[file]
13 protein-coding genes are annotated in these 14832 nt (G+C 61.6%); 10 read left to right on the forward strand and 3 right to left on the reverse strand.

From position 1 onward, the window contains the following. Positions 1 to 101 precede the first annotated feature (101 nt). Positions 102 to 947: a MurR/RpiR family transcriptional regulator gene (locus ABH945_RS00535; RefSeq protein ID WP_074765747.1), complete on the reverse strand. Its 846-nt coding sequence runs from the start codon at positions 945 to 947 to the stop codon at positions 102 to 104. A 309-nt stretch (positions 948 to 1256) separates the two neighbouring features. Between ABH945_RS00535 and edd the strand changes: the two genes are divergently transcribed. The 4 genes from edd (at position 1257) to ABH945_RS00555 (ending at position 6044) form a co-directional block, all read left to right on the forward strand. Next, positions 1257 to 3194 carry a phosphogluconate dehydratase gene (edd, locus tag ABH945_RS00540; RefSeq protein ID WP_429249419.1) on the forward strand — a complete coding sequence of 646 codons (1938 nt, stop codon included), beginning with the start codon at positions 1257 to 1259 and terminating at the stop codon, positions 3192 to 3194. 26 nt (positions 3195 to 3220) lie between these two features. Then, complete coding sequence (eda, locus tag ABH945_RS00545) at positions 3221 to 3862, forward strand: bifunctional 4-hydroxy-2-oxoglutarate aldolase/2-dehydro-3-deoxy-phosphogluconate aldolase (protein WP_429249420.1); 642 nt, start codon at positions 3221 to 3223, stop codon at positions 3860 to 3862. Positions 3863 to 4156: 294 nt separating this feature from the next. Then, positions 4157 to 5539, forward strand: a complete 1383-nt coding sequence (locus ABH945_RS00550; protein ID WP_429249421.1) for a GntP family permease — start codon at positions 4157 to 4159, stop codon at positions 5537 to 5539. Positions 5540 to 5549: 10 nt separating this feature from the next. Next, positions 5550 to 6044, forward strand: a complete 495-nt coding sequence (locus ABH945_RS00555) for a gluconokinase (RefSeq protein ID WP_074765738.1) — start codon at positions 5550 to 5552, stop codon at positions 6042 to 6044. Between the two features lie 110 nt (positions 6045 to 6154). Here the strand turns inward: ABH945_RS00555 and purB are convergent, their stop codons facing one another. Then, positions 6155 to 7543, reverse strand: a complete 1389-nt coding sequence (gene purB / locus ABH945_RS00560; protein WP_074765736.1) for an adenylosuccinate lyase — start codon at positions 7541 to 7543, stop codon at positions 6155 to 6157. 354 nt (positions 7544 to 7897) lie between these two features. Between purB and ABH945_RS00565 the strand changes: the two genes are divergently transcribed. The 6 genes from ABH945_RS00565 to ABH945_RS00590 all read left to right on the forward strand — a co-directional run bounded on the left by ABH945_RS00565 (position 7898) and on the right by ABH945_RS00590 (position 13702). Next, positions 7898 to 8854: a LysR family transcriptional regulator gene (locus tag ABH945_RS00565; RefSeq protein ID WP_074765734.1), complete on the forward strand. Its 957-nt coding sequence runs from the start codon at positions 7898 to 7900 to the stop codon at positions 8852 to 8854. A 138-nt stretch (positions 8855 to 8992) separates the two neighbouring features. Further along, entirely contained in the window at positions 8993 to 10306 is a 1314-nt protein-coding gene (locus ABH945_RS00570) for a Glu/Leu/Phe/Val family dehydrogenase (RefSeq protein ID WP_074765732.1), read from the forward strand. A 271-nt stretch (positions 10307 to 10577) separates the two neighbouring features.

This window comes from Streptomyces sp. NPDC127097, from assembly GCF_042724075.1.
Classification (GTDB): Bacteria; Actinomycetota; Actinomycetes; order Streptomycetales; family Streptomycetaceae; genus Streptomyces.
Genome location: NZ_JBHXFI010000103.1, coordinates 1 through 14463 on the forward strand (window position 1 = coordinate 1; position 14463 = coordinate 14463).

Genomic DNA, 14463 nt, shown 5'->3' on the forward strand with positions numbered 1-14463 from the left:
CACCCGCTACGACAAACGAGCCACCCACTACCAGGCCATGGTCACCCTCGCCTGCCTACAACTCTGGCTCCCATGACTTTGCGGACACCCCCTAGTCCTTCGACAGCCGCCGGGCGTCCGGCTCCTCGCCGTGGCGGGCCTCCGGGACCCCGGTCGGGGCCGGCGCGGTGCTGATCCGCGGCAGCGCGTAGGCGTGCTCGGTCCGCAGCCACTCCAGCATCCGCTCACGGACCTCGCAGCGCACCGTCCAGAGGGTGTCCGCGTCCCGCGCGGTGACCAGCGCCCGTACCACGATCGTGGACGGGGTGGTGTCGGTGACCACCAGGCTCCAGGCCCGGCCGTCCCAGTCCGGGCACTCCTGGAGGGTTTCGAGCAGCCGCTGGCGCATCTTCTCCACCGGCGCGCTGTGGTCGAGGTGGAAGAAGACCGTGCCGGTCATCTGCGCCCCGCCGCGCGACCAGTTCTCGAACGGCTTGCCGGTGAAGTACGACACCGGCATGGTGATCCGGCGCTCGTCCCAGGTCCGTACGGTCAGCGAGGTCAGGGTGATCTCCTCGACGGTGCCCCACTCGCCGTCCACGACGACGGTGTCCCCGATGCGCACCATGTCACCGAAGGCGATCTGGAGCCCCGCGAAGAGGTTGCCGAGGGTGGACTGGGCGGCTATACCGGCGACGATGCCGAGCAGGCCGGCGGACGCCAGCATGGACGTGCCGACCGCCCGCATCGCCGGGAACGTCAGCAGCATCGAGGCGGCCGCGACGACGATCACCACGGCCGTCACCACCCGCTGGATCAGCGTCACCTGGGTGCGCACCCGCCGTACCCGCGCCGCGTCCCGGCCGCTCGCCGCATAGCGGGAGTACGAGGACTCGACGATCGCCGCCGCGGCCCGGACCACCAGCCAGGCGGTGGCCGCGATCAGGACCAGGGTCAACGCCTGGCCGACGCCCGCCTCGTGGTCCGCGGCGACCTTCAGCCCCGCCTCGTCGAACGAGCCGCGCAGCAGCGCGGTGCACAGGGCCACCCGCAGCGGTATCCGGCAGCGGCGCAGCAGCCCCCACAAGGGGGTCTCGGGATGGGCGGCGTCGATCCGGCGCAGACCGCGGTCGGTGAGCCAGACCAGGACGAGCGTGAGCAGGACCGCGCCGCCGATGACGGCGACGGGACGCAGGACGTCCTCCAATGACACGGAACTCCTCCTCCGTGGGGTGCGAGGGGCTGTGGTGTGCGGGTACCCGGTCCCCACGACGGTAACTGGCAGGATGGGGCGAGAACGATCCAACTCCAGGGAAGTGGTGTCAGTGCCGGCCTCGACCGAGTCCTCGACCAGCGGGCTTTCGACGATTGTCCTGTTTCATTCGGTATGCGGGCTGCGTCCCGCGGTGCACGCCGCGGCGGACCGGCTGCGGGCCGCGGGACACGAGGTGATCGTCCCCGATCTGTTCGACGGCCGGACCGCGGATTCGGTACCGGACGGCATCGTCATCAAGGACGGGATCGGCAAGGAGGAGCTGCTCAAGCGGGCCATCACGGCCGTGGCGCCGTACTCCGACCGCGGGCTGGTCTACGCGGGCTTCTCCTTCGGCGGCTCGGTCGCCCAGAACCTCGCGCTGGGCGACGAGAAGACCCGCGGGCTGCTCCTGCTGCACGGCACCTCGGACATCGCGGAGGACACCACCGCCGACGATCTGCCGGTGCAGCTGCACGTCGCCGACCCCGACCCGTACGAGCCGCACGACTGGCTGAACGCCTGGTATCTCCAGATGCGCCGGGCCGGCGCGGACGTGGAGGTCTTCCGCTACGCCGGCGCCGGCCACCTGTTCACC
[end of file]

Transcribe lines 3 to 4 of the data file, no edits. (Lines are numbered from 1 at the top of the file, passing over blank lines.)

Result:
This window comes from Streptomyces sp. NPDC127097, from assembly GCF_042724075.1.
Classification (GTDB): Bacteria; Actinomycetota; Actinomycetes; order Streptomycetales; family Streptomycetaceae; genus Streptomyces.